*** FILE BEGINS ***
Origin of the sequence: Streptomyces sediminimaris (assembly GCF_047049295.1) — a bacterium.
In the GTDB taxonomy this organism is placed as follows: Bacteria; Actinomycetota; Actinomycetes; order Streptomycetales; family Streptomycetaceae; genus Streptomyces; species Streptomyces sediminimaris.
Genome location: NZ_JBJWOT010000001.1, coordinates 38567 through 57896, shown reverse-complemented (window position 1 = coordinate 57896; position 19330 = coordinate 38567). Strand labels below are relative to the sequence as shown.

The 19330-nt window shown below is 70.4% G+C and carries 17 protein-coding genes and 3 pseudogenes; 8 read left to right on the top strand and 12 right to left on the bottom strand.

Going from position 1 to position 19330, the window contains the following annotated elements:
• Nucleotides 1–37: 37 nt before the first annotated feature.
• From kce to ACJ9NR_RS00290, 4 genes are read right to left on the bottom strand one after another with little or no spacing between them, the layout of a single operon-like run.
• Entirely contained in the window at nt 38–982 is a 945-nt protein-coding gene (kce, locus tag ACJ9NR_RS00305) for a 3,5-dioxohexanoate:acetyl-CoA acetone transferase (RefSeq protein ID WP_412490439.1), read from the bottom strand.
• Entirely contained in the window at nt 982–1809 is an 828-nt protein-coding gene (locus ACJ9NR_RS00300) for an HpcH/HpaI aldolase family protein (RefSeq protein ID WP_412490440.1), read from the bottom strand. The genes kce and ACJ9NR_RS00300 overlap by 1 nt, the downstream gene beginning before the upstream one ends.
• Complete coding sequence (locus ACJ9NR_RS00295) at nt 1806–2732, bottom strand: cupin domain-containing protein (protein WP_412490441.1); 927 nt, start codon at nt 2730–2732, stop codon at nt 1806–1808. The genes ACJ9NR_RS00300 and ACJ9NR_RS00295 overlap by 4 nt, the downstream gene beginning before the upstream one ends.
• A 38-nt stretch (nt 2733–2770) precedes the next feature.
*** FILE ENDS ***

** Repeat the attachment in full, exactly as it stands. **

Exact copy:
Origin of the sequence: Streptomyces sediminimaris (assembly GCF_047049295.1) — a bacterium.
In the GTDB taxonomy this organism is placed as follows: Bacteria; Actinomycetota; Actinomycetes; order Streptomycetales; family Streptomycetaceae; genus Streptomyces; species Streptomyces sediminimaris.
Genome location: NZ_JBJWOT010000001.1, coordinates 38567 through 57896, shown reverse-complemented (window position 1 = coordinate 57896; position 19330 = coordinate 38567). Strand labels below are relative to the sequence as shown.

The 19330-nt window shown below is 70.4% G+C and carries 17 protein-coding genes and 3 pseudogenes; 8 read left to right on the top strand and 12 right to left on the bottom strand.

Going from position 1 to position 19330, the window contains the following annotated elements:
• Nucleotides 1–37: 37 nt before the first annotated feature.
• From kce to ACJ9NR_RS00290, 4 genes are read right to left on the bottom strand one after another with little or no spacing between them, the layout of a single operon-like run.
• Entirely contained in the window at nt 38–982 is a 945-nt protein-coding gene (kce, locus tag ACJ9NR_RS00305) for a 3,5-dioxohexanoate:acetyl-CoA acetone transferase (RefSeq protein ID WP_412490439.1), read from the bottom strand.
• Entirely contained in the window at nt 982–1809 is an 828-nt protein-coding gene (locus ACJ9NR_RS00300) for an HpcH/HpaI aldolase family protein (RefSeq protein ID WP_412490440.1), read from the bottom strand. The genes kce and ACJ9NR_RS00300 overlap by 1 nt, the downstream gene beginning before the upstream one ends.
• Complete coding sequence (locus ACJ9NR_RS00295) at nt 1806–2732, bottom strand: cupin domain-containing protein (protein WP_412490441.1); 927 nt, start codon at nt 2730–2732, stop codon at nt 1806–1808. The genes ACJ9NR_RS00300 and ACJ9NR_RS00295 overlap by 4 nt, the downstream gene beginning before the upstream one ends.
• A 38-nt stretch (nt 2733–2770) precedes the next feature.